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Book review: Hyperion by Dan Simmons

Alex Roddie
Alex Roddie
3 min read
Screen Shot 2015-10-04 at 18.31.20

By Dan Simmons

Hyperion is one of those books that has been on my to-read list forever. I’m now an Audible subscriber, so I took the opportunity to listen to the audiobook while hiking the Tour of Monte Rosa in September 2015. Is this classic work of science fiction worth your time? Here’s my review.

At its best, I believe that science fiction should ask more questions than it answers. The purpose of SF is not to tell us what the future will look like; its purpose is to enchant us with possibilities, make us think about our purpose in the universe, and warp our preconceived notions of how things are. Hyperion asks many questions but provides very few answers. Who or what is the terrifying Shrike? And the Time Tombs, mysterious structures moving backwards in time, associated with the Shrike but understood by nobody – what do they signify? Will the planet Hyperion fall under the assault of the Ouster battle fleet? Is Martin Silenus really hundreds of years old, born on Old Earth before the Hegira? Will the pilgrims making their way towards the Valley of the Time Tombs obtain what they desire, or will they end up impaled for eternity on the thorns of the Shrike’s metal tree?

The story resonates with symbolism and enchantment. The structure – that of a frame story – is inspired by Chaucer’s Canterbury Tales, and skilfully brings each of the pilgrims to life. They’re all great characters, richly developed with their own tragic histories that, one by one, compel them to seek out the Shrike in the hope their wishes can be granted. The 19th century poet John Keats is another theme that resonates throughout the novel (one of the characters is even an AI-based ‘cybrid’ entity modelled on the persona of Keats). The enigma of the Shrike and the Time Tombs provides a compelling undertone of mystery.

In many ways, Hyperion is fantasy rather than science fiction. I was strongly reminded of the work of Robert Holdstock – in particular Mythago Wood, which is similarly vibrant with mythology and unanswered questions.

The science fiction aspects of this book were less original and trod the well-worn path of a galactic human civilisation linked by starships and ‘farcaster’ portals enabling instant travel between distant points. There’s also a nebulous outside threat (the ‘Ousters’, who seek to invade Hyperion and defeat the Hegemony of Man). The traditional sci-fi elements didn’t impress me anywhere near as much as the mythological themes, but actually I think the sci-fi background is almost unimportant and merely provides a backdrop to the true story.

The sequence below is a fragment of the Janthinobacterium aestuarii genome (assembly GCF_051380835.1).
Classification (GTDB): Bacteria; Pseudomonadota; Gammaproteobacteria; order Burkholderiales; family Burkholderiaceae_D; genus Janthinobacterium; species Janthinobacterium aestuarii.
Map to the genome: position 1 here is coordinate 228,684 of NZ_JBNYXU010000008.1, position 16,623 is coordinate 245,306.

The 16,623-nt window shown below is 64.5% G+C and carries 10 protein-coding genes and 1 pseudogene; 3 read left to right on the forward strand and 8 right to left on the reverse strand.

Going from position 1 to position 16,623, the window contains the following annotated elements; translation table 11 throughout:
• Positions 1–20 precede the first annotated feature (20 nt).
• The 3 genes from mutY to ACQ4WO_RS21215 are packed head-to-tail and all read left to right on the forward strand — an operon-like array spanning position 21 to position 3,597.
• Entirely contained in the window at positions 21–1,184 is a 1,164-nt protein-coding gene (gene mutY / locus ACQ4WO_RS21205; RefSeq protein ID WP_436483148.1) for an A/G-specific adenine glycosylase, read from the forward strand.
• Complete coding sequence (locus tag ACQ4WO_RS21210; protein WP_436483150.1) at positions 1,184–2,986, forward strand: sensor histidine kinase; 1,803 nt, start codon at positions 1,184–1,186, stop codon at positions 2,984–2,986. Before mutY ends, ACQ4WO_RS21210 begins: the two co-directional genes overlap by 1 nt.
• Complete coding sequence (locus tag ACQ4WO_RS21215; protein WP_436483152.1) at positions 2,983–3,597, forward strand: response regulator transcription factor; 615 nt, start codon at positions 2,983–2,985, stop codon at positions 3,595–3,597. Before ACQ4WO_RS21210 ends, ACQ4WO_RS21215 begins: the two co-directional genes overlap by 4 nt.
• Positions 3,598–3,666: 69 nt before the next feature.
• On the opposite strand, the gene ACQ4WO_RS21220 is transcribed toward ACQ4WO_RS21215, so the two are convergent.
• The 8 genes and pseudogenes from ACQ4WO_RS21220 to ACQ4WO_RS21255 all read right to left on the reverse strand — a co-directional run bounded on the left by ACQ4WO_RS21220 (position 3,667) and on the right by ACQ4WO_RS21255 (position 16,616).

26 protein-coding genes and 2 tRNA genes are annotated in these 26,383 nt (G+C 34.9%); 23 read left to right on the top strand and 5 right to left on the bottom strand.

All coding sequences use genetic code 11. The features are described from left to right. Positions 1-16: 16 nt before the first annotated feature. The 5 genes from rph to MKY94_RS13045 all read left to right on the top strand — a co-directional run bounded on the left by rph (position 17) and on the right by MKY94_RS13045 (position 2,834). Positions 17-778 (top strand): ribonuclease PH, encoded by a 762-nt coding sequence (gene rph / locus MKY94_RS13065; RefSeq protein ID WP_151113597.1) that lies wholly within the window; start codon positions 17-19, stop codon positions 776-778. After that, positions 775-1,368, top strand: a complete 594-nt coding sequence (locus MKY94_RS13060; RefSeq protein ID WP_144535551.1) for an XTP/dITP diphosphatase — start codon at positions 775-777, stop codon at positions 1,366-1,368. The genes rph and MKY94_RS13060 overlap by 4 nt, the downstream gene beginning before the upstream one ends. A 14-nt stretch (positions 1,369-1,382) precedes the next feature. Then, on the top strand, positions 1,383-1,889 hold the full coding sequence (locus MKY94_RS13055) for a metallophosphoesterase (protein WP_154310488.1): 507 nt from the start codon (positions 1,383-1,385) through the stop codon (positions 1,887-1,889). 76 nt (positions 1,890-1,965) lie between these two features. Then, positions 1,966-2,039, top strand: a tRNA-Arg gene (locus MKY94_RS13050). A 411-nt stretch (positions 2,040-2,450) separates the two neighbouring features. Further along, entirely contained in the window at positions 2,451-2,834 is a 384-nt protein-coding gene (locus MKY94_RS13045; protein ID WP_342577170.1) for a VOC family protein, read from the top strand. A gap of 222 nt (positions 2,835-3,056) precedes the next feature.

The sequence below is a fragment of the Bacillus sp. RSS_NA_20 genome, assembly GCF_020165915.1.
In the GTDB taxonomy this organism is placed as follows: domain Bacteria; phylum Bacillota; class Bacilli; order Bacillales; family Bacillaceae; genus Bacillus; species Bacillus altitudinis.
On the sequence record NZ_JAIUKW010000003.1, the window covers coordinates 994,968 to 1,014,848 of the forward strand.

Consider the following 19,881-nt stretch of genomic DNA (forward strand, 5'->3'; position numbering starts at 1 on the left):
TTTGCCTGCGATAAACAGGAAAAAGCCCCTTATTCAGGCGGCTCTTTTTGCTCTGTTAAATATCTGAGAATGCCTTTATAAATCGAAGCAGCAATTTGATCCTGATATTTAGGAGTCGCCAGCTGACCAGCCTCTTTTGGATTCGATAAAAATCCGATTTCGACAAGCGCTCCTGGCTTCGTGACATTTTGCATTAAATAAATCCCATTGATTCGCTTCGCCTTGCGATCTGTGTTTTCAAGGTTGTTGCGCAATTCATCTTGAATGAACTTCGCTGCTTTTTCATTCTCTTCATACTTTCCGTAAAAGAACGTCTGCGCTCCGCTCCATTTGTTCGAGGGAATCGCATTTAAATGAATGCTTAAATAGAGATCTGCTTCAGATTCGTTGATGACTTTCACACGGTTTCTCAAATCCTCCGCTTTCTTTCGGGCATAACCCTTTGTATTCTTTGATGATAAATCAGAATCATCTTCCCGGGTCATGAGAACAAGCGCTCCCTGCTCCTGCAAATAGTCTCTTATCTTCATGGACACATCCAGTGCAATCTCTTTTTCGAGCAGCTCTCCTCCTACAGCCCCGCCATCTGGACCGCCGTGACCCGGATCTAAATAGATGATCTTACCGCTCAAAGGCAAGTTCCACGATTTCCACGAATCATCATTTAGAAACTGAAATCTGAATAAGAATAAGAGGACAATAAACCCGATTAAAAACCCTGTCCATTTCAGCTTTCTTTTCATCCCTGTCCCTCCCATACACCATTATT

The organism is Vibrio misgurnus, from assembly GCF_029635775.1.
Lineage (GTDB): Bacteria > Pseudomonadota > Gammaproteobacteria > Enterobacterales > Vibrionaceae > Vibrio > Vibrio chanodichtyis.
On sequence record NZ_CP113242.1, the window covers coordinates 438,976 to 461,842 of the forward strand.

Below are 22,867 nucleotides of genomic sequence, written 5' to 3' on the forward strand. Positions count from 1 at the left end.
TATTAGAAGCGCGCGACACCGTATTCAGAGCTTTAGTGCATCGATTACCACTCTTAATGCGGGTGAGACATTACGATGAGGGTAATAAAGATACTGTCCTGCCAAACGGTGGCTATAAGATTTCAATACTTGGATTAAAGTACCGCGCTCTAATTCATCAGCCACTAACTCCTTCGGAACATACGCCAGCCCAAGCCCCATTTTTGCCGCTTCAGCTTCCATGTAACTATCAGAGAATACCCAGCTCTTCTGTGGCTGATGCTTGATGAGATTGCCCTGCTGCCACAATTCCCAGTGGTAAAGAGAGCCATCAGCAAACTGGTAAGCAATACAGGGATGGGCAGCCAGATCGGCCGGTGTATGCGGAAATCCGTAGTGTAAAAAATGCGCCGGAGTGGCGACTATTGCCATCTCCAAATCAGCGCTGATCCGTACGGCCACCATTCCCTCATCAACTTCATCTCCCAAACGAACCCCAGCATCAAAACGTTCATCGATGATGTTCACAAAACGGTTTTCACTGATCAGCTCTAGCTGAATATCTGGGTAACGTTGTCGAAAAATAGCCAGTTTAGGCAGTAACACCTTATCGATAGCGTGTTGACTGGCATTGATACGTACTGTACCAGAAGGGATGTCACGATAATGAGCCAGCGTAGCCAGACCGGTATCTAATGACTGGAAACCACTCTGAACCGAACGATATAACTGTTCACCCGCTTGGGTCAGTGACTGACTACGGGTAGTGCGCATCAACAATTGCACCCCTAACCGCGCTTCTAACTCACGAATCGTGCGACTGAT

Time is another recurring theme. The Shrike is a fearsome demonic entity sent from the distant future to wreak havoc, and the Time Tombs are travelling backwards in time and surrounded by anti-entropic fields. One of the characters, Rachel Weintraub, contracts a temporal disease while studying the Time Tombs and begins to age in reverse. A subterranean Christian cathedral is discovered on Hyperion that appears to be 750,000 years old (this subplot had very little ‘screen time’ but was compelling). The time debt accrued during FTL interstellar travel creates some interesting plot twists too. These themes are not particularly original, but in combination with the sense of mystery and wonder woven throughout the book you have a winning combination.

The book ends on a cliffhanger. As I read other reviews I see that other readers didn’t like that, but for me it felt like a natural ending – albeit one that immediately prompted me to buy all the sequels.

I’m normally the sort of reader who reads a book and either likes it or doesn’t, then moves on to something else, rarely thinking too much about what I’ve just read. But I can’t seem to stop thinking about the extraordinary events and questions in Hyperion. Elements of the story drift to the forefront of my thoughts at random times, and I find myself analysing and re-analysing interpretations of the mysteries, trying to figure out what’s going on. I suspect that the symbolism goes even deeper than I can see.

In short, it’s an incredible work of fantasy/science fiction, and I’m already enjoying the sequel, The Fall of Hyperion. If you like this kind of book then Hyperion is a must-read.

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Alex Roddie

Happiest on a mountain. Writer, story-wrangler, digital and film photographer. Editor of Sidetracked magazine (I make the words come out good).


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